The Top Cultural & Heritage Sites in Cayman

The Cayman Islands, though rich in heritage and culture, do not boast many heritage sites, in fact, there are very few. Cayman was a country originally settled in 1658 by soldiers, pirates, refugees and shipwrecked sailors and until the mid-1970s had very few inhabitants. That being said, what the Cayman Islands lack in quantity, they most certainly make up for in quality.

Below we have compiled a shortlist of interesting Caymanian cultural attractions worth a visit during your stay on Grand Cayman.

Wreck of the Ten Sail

On 8 February 1794 at the East End of Grand Cayman, a major maritime accident is said to have been the cause of Grand Cayman Island's tax-free financial status. Allegedly, ten ships that had formed part of a convoy en route to the United States and Britain from Jamaica, were shipwrecked on Caymanian reefs. According to sources, Grand Cayman's local folk braved stormy waters in an attempt to rescue passengers and crew that had been aboard the shipwrecked vessel. Today, a stone monument and plaque commemorate these events and the bravery of the local Caymanian community. You can find the Wreck of Ten Sail on Austin Conolly Drive.

Miss Lassie's House

Another popular cultural site to visit is 'Mind’s Eye – the Visionary World of Miss Lassie' in South Sound, or as it's known to the locals: 'Miss Lassie's House', a house decorated with the renowned artist and homeowner's artistic depictions of her religious visions and dreamscapes. After the homestead was restored by the Cayman National Cultural Foundation (CNCF) to its former glory, Miss Lassie's homestead was placed on the 2012 World Monument Watch List of endangered world heritage sites alongside such greats as the Great Wall of China, the Taj Mahal and the Valley of the Kings. Though some thought Gladwyn Bush, aka Miss Lassie, a madwoman, the 89-year-old eccentric who painted her visions on these walls, will go down in history as a cultural legend of Grand Cayman. Visit Miss Lassie's House on South Church Street, George Town.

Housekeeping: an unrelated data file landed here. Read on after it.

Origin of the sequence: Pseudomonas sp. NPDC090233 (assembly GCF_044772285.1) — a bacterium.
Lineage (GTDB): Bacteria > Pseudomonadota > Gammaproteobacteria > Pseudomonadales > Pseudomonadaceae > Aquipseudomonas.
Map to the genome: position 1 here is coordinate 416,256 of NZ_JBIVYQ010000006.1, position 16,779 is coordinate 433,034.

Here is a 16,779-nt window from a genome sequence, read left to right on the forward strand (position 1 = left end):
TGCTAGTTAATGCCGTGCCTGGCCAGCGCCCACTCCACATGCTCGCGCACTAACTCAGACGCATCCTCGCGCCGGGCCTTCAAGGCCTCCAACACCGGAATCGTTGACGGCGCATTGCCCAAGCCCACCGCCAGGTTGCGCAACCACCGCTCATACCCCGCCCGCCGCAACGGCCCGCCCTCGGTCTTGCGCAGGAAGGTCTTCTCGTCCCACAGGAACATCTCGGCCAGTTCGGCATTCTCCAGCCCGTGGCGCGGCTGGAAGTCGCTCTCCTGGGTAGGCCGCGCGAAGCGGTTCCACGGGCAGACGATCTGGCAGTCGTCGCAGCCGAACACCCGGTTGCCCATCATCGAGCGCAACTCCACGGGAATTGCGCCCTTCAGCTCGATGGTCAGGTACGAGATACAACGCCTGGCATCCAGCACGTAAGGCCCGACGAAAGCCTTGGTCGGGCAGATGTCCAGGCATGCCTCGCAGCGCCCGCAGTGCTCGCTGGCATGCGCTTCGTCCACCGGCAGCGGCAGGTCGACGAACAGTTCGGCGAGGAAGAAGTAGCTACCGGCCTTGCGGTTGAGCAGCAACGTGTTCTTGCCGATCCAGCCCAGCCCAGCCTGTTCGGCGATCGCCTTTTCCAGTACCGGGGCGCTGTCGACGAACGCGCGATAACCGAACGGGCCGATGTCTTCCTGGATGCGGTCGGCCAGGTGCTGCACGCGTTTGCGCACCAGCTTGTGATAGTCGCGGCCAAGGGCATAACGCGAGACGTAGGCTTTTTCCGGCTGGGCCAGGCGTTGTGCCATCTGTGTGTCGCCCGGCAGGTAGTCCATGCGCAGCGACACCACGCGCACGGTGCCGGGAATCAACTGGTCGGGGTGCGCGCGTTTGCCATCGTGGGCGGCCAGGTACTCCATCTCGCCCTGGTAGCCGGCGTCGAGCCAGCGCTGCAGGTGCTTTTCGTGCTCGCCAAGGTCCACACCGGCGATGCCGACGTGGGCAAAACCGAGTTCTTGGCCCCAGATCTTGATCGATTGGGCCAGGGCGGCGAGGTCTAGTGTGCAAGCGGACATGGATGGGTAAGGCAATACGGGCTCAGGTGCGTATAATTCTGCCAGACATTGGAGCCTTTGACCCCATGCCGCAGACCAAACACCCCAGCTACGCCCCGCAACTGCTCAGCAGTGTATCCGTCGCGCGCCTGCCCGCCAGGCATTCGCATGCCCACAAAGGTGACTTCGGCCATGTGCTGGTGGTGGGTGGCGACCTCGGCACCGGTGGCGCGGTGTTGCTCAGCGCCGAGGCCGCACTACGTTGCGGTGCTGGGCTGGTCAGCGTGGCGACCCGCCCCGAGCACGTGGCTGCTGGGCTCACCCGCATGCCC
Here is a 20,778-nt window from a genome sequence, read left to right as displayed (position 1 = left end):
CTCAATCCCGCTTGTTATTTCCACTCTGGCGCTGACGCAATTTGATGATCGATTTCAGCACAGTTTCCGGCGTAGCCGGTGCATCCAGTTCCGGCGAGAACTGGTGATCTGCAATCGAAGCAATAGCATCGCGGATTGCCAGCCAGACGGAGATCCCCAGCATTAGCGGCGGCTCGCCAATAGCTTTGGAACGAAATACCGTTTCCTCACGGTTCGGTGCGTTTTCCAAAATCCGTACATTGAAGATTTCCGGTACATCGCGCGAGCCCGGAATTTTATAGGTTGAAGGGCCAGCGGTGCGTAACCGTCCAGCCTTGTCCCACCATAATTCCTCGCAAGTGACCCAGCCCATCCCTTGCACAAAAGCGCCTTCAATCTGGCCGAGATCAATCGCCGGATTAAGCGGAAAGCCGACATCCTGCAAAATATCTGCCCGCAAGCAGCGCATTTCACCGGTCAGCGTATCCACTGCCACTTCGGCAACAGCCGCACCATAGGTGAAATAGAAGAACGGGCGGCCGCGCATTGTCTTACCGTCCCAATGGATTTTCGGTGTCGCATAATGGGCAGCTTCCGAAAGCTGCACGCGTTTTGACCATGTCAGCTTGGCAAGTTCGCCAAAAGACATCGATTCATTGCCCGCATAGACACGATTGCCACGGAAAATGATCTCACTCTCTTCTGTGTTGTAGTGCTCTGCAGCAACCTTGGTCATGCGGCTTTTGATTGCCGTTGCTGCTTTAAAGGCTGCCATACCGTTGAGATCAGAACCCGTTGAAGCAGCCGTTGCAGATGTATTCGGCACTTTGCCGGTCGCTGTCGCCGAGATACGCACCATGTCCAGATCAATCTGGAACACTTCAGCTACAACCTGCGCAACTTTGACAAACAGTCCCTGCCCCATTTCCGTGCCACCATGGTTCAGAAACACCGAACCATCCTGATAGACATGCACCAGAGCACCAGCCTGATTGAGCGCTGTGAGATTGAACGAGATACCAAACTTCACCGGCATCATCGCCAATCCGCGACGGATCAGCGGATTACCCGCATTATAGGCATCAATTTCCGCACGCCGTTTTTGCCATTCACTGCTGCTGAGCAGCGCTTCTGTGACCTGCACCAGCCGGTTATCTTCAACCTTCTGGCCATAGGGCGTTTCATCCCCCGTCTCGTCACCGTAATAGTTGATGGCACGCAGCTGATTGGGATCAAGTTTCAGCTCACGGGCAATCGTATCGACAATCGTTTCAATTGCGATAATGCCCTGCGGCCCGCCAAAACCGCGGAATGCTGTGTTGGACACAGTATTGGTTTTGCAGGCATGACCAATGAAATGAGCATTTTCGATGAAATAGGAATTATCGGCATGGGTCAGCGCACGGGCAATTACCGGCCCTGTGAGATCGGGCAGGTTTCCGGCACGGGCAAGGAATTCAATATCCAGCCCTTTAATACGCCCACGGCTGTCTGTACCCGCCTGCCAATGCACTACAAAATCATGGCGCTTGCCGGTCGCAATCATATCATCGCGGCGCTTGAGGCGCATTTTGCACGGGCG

Photo by Cayman compass ft Audrey Rogers.

Photo by Cayman compass ft Audrey Rogers.

Davinoff’s Concrete Sculpture Garden

Davinoff's Concrete Sculpture Garden in Grand Cayman houses a multitude of towering Cayman-themed sculptures. The garden is filled with concrete statues and sculptures of intricately crafted, lifelike animals that are indigenous to the Caribbean. Sculptor David Quasius first started crafting these sculptures many years ago on a visit to the island during his youth. Ever since, during each visit, David has created and shared his creations with the general public. You can find the Concrete jungle of Caymanian creatures on South Church Street, George Town, Cayman Islands.

Pedro St. James Castle

Often termed “the birthplace of democracy” in the Cayman Islands, Pedro St. James Castle was built in 1780 and is set in over seven acres of manicured lawn. In 1835, it was here that they announced to the Caymanian community that slavery had ended in the British Empire. Visit the castle for an informative tour of the ground, a multimedia show or an authentic Caribbean rum tasting at the Outpost bar. Open daily 9am-5pm. Pedro Castle Road, Savannah

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Schooner Launch Sites

Caymanians are celebrated craftsman of Schooner vessels, sailing ships crafted from the finest quality tropical hardwoods to combine artistry, usability, and durability. These vessels were traditionally rigged with fore-and-aft sails on their two or more masts. Schooner launching ramps were cut into the iron-shore or coastal rock, and to this day these can be observed in and around central Georgetown. Whenever a Schooner vessel was ready to be launched to sea, the whole of Grand Cayman town would gather ashore to celebrate its maiden voyage.

For more information on Grand Cayman's rich cultural heritage, make sure to visit the National Trust for the Cayman Islands, 558 South Church Street, Georgetown.